Google Images is continuing to make changes that benefit photographers. The image search engine is testing a new “Licensable” badge that aims to help photographers sell their photos through search results.
Back in February 2018, after Getty Images lodged “anti-competitive” complaints against it in the US and EU, Google began working with the stock agency to make changes to Google Images that would help protect photographers’ copyright. Days later, it removed the “View Image” button that allowed anyone to download full-res versions of photos while bypassing the host webpage. In September 2018, Google added image rights metadata to photo search results to make it clear who the owner of a photo is.
One of Google’s latest efforts in this area is the new Licensable badge, which started its Beta test in February 2020.
By specifying licensing information for the photos on your website, Google will automatically add a new “Licensable” badge to the photo’s thumbnail whenever it shows up in Google Images results. The badge tells viewers that license information is available for the photo.
A link to the license is displayed in the Image Viewer when you click the thumbnail, providing more details for how the photo can be licensed.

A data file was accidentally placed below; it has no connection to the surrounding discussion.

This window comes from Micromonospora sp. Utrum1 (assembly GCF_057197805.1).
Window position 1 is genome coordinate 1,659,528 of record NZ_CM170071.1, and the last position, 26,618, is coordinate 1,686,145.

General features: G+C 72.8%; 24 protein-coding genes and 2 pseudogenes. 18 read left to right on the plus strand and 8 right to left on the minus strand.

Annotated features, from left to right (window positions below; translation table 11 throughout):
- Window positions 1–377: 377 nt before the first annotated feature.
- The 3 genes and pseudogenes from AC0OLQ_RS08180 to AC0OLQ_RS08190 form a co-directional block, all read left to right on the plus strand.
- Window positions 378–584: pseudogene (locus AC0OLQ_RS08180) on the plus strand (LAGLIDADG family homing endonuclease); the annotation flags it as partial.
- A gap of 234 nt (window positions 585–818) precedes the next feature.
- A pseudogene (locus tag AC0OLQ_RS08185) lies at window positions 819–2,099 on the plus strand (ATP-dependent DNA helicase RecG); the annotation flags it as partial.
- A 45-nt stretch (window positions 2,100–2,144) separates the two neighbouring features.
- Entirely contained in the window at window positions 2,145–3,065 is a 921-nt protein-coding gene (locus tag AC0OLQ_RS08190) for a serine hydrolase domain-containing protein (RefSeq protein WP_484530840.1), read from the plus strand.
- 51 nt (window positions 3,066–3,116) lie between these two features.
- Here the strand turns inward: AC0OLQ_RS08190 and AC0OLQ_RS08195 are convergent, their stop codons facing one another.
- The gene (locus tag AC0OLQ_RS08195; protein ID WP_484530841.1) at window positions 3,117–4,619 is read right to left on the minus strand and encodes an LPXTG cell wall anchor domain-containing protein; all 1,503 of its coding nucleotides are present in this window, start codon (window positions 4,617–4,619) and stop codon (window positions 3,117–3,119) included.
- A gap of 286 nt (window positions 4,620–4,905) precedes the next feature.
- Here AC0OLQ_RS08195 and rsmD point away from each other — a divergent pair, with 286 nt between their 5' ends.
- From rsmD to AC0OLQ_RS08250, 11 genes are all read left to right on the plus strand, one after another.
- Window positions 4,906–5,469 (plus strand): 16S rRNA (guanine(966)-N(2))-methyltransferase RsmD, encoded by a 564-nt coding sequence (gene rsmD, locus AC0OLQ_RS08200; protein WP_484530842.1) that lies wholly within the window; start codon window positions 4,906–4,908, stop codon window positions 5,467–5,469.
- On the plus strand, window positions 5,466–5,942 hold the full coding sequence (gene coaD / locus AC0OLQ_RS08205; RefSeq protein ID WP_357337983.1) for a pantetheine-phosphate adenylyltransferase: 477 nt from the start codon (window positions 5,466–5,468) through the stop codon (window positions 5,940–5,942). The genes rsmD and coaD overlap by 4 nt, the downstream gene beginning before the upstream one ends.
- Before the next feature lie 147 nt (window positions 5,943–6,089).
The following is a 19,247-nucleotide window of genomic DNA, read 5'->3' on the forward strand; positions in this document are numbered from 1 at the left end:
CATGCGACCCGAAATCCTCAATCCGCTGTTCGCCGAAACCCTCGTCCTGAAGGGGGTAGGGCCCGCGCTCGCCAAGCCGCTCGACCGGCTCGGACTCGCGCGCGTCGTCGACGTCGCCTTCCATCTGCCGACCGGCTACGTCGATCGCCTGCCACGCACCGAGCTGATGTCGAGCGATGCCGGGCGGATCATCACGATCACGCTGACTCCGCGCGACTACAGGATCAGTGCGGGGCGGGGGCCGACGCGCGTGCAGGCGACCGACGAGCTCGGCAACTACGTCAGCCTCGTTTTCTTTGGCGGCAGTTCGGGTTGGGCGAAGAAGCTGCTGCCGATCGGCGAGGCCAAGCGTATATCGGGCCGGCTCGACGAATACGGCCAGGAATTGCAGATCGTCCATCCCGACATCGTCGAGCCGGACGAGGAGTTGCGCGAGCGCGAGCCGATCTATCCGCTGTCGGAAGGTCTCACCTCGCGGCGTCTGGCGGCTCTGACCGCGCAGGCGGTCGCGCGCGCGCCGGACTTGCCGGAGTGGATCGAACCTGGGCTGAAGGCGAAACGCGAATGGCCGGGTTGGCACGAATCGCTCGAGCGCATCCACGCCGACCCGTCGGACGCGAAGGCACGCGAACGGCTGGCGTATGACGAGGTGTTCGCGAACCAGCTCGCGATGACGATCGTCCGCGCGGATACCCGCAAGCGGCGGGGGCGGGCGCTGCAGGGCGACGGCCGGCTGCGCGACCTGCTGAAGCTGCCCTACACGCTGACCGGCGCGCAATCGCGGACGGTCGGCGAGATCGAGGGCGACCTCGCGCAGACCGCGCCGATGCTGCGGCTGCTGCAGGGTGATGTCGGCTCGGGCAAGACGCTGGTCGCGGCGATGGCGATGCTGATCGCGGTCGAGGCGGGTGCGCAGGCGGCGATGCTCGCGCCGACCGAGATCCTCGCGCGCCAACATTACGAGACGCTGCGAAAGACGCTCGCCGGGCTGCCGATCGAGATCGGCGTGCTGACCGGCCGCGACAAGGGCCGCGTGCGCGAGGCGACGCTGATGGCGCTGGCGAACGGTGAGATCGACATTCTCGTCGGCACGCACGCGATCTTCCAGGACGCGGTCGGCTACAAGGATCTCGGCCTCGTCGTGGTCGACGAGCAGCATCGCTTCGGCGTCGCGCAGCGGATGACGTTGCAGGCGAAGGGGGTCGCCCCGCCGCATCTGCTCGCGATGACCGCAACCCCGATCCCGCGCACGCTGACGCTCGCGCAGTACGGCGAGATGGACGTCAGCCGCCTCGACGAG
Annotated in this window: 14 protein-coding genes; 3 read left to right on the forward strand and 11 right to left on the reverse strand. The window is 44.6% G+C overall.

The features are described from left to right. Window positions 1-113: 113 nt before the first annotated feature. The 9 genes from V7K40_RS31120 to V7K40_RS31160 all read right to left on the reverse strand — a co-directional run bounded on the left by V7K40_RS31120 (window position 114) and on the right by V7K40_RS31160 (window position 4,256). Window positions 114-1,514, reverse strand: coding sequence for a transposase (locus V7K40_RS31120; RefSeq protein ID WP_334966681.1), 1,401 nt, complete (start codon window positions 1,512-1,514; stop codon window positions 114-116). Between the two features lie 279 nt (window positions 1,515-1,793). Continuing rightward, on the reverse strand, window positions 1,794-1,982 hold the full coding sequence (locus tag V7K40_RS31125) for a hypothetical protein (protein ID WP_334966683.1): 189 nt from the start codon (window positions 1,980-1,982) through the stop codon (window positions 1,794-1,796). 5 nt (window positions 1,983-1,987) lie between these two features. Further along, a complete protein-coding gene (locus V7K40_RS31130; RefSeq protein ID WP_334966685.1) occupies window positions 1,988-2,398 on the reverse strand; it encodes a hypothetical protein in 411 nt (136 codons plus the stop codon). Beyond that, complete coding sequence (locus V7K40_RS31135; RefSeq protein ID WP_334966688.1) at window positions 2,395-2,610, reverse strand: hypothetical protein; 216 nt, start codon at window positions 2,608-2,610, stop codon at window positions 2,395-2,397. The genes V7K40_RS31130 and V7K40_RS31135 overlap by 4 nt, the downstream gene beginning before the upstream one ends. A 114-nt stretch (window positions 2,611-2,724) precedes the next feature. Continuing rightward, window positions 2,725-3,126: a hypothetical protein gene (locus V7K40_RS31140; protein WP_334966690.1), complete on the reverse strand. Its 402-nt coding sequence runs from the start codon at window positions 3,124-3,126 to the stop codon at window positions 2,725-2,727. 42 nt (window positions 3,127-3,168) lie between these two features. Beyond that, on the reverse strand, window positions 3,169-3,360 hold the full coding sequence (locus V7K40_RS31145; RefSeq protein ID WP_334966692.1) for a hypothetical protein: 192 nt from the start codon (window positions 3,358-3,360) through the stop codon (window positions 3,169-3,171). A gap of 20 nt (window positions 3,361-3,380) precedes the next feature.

While the feature hasn’t begun to show up in Google Images yet, Google is already allowing anyone to provide the licensing info for photos through metadata or structured data if you host your own photo website. And photo hosting companies such as PhotoShelter have already begun baking the licensing data into hosted photos.
“We’ve been at this for 15 years now, and in that time many of our photographer members have seen little to no value in Google Images,” PhotoShelter co-founder Grover Sanschagrin writes. “We’ve even received hundreds of requests from photographers looking to block Google Images from seeing their work. From their perspective, Google Images just makes it easier for people to steal their images.
“Until now. With the announcement of the new Google Image Licensing program, many of these skeptical photographers are excited about the potential it could bring.”
If you’d like your photos to display the Licensable badge in Google Images when the feature is made available, make sure you correctly provide licensing data for the Googlebot web crawler to see by following the instructions in this documentation.
“This is good news, especially for independent photographers looking to sell images from their own websites,” Sanschagrin writes. “Google Images has the potential to be a main traffic and revenue source for photographers, assuming they are set up to take advantage of it.”